Did you know?
  • Vitamin D was voted best acne treatment Feb 2011 http://www.acne.org
  • Topical Vitamin D appears help acne (oil, cream, or paste made from capsules)
  • Putting vitamin D on an affected area for a few days often clears up acne
  • An acne clinical trial with Vitamin D intervention is underway   (More acne info below)

Learn how Vitamin D is essential for good health
  Watch a 5 minute video "Does Less Sun Mean more Disease?"
  Browse for other Health Problems and D in left column or here
  see also Supplementing for D and More in the menu at the top of very page

Vitamin D is very good for the skin, acne

Web also shows popularity of vitamin D for the skin, acne

Study found no improvement in chronic eczema with 2,000 IU of vitamin D for 3 months

Serum Vitamin D levels and Vitamin D supplementation do not correlate with the severity of chronic eczema in children March 2015
Results"Vitamin D concentrations in patients with moderate and severe eczema were not statistically different from Vitamin D concentration detected in the serum of patients with mild eczema. Furthermore, we did not find any correlation between Vitamin D levels, total IgEs and SCORAD index, both in the Sensitized and in the Not-Sensitized group. The Vitamin D3 supplementation did not influence the SCORAD severity or the total IgEs concentration."

VitaminDWiki wonders why. Perhaps because they did not use topical vitamin D?

Vitamin D levels do not matter with Eczema until about age 4 - Dec 2015

Associations of maternal and fetal 25-hydroxyvitamin D levels with childhood eczema. The Generation R Study.
Pediatr Allergy Immunol. 2015 Dec 19. doi: 10.1111/pai.12530. [Epub ahead of print]
Gazibara T1,2,3,4, Elbert NJ1,5, den Dekker HT1,2,3, de Jongste JC2, Reiss I6, McGrath JJ7,8, Eyles DW7,8, Burne TH7,8, Tiemeier H3,9,10, Jaddoe VW1,3,11, Pasmans SG5, Duijts L2,3,6.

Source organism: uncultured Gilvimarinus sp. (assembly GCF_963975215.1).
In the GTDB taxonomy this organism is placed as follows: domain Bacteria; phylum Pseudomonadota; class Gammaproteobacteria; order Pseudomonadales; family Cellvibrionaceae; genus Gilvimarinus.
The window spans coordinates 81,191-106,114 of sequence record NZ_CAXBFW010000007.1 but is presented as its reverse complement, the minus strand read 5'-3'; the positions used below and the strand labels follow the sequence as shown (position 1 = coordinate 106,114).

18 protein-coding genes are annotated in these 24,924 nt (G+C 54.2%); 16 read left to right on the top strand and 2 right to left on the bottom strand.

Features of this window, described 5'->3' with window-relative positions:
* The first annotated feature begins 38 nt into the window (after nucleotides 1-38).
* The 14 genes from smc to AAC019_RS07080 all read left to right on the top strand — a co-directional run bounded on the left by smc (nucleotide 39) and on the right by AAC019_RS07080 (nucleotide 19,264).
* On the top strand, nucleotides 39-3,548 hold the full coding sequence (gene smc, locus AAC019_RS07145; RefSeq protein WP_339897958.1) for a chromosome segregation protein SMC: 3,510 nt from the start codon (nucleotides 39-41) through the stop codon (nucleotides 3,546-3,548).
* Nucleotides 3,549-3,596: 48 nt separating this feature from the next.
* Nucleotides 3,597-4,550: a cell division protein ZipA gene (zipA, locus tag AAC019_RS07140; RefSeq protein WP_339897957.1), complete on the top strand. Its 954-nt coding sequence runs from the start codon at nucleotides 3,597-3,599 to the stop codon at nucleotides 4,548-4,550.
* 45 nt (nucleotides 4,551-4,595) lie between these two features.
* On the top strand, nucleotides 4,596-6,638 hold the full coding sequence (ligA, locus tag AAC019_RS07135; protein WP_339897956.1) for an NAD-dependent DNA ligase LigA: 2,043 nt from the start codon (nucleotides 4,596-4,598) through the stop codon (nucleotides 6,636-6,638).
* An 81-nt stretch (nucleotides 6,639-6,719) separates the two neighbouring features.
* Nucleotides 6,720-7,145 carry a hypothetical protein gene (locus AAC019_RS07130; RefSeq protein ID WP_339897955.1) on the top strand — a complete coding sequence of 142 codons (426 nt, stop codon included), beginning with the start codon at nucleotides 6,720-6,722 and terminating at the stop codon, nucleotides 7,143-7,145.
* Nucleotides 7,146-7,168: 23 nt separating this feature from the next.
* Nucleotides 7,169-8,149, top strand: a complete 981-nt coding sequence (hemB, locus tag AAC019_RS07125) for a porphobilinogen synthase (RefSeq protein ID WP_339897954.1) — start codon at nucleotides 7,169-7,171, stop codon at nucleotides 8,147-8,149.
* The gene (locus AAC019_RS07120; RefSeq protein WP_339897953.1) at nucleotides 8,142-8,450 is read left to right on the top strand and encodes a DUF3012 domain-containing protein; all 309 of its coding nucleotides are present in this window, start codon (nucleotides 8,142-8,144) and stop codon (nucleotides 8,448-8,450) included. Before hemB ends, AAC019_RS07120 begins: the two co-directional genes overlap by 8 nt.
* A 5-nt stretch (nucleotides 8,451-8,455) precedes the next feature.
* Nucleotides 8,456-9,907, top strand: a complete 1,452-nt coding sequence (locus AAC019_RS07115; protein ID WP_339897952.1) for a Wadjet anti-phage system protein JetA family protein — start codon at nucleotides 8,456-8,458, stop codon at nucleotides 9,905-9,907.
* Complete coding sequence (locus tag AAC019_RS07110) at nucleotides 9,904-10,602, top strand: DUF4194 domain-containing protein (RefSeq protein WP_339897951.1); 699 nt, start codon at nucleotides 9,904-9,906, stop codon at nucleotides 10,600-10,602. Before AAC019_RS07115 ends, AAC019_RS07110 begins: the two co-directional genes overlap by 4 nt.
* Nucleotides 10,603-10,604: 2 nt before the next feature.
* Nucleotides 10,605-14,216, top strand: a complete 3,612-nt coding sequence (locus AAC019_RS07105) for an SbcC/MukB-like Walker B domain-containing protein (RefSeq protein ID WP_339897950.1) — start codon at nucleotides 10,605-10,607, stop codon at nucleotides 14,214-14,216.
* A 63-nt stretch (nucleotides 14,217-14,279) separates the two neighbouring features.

Exposure to low levels of vitamin D in fetal life might affect the developing immune system, and subsequently the risk of childhood eczema. We examined whether 25-hydroxyvitamin D levels in mid-gestation and at birth were associated with the risk of eczema until the age of 4 years.
In a population-based prospective cohort study of 3,019 mothers and their children, maternal blood samples in mid-gestation and umbilical cord blood samples at birth were used to determine 25-hydroxyvitamin D levels (severely deficient <25.0 nmol/L, deficient 25.0-49.9 nmol/L, sufficient 50.0-74.9 nmol/L, optimal ≥75.0 nmol/L). Eczema was prospectively assessed by annual questionnaires until the age of 4 years. Eczema patterns included never, early (age ≤1 year only), late (age >1 year only), and persistent eczema (age ≤ and >1 year). Data were assessed using generalized estimating equations and multinomial regression models.
Compared with the optimal 25-hydroxyvitamin D group, sufficient, deficient and severely deficient groups of 25-hydroxyvitamin D level in mid-gestation were not associated with the risk of overall eczema (odds ratios (95%confidence interval): 1.09 (0.82, 1.43), 1.04 (0.87, 1.25) and 0.94 (0.81, 1.10), p-values for trend >0.05), nor with eczema per year or eczema patterns in children up to the age of 4 years. Similarly, we observed no associations of 25-hydroxyvitamin D groups at birth with any eczema outcome.
Our results suggest that levels of 25-hydroxyvitamin D in mid-gestation and at birth are not associated with the risk of overall eczema, eczema per year or eczema patterns among children until the age of 4 years

PMID: 26683760

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